Sunday, June 30, 2019

Nate Hood's 400 words on Hard -Core (2019) NYAFF 2019

One of the first scenes in Nobuhiro Yamashita’s “dark comedy” Hard-Core sees its main character, a shiftless loser named Ukon (Takayuki Yamada), go to a bar and unsuccessfully flirt with a pretty woman. When she rebuffs his advances, he respectfully backs away. Soon afterwards, a group of drunken frat-boys comes barreling in, harass the same woman, and eventually get her to sing karaoke with them. As she warms up to their inebriated nonsense, she plants a chaste kiss on one of their cheeks. Incensed, Ukon attacks the frat-boy, screaming that they should leave her alone. The subtext being, of course, that if he couldn’t get lucky, it was unfair that they—men so obviously beneath him—should. And yes, he’s supposed to be a sad-sack early on the film, but the stink of Incel entitlement never quite leave Ukon or the film itself.

Stumbling from confused set piece to ill-advised character twists, Hard-Core is an ideologically heinous film that can’t even manage to be funny or biting. It revolves around Ukon and his struggles to make it in life in the shadow of his successful stock broker younger brother Sakon (Takeru Satoh). To wit, he makes a paltry living working for an ultanationalist political group digging in a cave for a legendary caché of gold from the nineteenth century. His only friend is a mentally handicapped loser named Ushiyama (Yoshiyoshi Arakawa) who is so awkward not even prostitutes will sleep with him. (This subplot of Ushiyama’s pathetic attempts to lose his virginity tip the film’s malevolent misogyny off to those who don’t pick up on the narrative’s incel leanings.) After a time, they discover an abandoned robot straight from a 50s Republic serial they name Roboo and adopt him as one of their own. Not that a talking, feeling, hyper-intelligent robot matters that much in the grand scheme of the film; he’s an incidental side character for most of the run-time, leading us to wonder why in the hell they would introduce such a fantastical element to the story if they rarely use him. Instead, this is the story of Ukon’s personal growth, something which not-so-coincidentally happens as soon as he finds a conventionally attractive woman to sleep with.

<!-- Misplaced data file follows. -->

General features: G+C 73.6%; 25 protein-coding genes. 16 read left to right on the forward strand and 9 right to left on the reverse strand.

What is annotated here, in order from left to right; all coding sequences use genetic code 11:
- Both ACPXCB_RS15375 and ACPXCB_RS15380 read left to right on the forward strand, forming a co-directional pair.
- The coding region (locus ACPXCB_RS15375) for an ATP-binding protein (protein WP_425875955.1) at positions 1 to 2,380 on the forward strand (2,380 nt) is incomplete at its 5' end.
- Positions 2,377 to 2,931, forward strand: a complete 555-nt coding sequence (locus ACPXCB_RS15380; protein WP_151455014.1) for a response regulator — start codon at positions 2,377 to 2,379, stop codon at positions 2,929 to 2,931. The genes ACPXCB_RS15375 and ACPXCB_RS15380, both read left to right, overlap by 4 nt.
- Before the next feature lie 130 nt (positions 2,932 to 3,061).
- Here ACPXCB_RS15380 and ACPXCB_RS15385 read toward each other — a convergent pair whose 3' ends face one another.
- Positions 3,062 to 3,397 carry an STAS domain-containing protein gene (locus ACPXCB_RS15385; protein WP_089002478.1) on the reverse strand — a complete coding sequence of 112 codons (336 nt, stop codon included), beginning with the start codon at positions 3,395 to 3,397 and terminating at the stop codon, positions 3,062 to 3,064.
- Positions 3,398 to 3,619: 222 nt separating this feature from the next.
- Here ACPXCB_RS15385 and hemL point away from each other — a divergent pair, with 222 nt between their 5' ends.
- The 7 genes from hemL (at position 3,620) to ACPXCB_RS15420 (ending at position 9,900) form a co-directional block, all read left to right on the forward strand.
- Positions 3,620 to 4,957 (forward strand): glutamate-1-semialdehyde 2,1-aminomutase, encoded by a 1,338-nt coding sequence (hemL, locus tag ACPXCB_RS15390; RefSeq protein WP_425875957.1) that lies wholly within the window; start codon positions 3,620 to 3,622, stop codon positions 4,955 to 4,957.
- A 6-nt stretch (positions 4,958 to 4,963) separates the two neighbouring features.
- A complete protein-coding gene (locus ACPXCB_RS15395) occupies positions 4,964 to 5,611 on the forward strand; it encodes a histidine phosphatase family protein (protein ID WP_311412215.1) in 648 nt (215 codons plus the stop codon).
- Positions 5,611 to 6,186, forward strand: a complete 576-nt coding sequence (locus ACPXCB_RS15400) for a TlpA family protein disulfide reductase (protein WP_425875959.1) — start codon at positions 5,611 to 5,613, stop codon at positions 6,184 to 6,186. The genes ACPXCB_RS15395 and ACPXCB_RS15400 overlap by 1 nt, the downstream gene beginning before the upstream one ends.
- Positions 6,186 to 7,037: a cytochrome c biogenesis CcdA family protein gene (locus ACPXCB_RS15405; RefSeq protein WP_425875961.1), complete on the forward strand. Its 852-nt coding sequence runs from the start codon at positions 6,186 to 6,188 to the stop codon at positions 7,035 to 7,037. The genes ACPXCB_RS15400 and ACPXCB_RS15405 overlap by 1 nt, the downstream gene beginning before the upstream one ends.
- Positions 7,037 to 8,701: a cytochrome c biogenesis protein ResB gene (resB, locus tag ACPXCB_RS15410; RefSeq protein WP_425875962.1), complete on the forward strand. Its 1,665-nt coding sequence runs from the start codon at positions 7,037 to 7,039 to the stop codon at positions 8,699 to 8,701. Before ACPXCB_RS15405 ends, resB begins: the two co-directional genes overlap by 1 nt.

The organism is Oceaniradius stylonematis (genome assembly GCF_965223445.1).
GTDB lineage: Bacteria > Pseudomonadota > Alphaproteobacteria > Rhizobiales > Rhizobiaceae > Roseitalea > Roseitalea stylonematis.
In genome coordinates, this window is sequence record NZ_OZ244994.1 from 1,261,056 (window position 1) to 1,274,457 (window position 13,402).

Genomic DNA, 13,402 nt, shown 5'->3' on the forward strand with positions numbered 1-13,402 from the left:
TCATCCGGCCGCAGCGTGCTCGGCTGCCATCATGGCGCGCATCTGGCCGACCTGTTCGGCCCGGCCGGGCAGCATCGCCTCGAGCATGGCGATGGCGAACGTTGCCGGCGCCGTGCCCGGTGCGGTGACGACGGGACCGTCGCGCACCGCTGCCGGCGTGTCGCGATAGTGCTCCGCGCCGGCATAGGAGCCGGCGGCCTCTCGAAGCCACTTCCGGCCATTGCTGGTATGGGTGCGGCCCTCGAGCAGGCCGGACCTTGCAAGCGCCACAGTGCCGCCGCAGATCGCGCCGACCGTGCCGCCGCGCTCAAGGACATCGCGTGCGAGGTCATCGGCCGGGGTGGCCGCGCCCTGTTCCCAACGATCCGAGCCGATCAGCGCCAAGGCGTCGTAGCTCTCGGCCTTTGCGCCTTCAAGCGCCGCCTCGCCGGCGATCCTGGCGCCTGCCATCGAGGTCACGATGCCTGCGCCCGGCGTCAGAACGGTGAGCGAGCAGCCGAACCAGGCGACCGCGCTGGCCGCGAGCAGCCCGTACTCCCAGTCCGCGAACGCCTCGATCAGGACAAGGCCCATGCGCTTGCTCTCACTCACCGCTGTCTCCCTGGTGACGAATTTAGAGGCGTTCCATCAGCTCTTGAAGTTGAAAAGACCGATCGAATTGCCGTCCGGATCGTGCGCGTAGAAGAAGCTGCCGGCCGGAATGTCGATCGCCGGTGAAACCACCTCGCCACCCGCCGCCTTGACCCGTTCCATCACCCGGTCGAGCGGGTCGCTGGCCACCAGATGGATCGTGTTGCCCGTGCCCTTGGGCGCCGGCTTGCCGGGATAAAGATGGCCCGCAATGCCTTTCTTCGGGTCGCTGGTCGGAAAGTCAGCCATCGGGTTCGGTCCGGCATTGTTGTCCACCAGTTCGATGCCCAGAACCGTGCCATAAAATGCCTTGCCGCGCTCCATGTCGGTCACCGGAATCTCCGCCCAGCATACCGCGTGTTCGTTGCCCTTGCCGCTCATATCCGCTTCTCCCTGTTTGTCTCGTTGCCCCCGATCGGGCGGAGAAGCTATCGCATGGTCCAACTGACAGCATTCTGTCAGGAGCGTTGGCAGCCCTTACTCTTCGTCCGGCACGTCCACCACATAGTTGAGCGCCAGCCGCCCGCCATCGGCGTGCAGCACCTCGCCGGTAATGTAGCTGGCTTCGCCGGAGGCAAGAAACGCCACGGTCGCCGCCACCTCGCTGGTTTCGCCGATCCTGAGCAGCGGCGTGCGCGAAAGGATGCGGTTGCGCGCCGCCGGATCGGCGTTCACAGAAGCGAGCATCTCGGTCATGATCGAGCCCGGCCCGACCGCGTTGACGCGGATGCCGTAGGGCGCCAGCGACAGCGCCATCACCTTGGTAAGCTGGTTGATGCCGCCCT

Hard-Core is an unfunny, overlong, unfocused film that can’t even keep up a cohesive narrative.

Avoid it at all costs.

Rating: 2/10
HARD-CORE plays later in July at Fantasia Fest in Montreal

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